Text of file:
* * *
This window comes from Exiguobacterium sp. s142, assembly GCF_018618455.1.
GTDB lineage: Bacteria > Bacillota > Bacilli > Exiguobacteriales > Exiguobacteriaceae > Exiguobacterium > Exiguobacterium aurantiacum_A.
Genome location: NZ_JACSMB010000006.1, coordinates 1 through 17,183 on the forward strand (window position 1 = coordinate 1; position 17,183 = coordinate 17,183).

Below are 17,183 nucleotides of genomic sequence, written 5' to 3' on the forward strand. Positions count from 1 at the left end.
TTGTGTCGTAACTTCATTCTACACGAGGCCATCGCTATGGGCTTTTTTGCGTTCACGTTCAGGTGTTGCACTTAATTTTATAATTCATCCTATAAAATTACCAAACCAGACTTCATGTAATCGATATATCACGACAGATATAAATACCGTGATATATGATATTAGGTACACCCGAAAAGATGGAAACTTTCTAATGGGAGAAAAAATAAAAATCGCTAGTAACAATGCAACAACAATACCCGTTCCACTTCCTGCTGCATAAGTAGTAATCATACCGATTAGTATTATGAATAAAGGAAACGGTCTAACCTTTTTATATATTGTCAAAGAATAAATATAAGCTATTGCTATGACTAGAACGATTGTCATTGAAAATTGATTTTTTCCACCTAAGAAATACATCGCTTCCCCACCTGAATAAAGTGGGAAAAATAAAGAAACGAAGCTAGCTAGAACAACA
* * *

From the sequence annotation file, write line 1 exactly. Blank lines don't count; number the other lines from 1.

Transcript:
This window comes from Exiguobacterium sp. s142, assembly GCF_018618455.1.